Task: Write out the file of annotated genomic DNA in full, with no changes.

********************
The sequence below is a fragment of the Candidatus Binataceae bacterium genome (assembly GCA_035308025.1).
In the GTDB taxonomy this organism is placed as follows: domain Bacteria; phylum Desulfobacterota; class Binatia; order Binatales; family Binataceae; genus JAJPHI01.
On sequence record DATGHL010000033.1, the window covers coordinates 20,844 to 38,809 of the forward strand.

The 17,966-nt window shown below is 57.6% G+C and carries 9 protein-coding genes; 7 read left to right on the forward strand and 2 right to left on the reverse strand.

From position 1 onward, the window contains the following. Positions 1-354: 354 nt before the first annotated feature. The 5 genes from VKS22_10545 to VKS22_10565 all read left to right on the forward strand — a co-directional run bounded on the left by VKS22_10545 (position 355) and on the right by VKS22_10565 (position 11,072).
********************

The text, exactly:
The sequence below is a fragment of the Candidatus Binataceae bacterium genome (assembly GCA_035308025.1).
In the GTDB taxonomy this organism is placed as follows: domain Bacteria; phylum Desulfobacterota; class Binatia; order Binatales; family Binataceae; genus JAJPHI01.
On sequence record DATGHL010000033.1, the window covers coordinates 20,844 to 38,809 of the forward strand.

The 17,966-nt window shown below is 57.6% G+C and carries 9 protein-coding genes; 7 read left to right on the forward strand and 2 right to left on the reverse strand.

From position 1 onward, the window contains the following. Positions 1-354: 354 nt before the first annotated feature. The 5 genes from VKS22_10545 to VKS22_10565 all read left to right on the forward strand — a co-directional run bounded on the left by VKS22_10545 (position 355) and on the right by VKS22_10565 (position 11,072).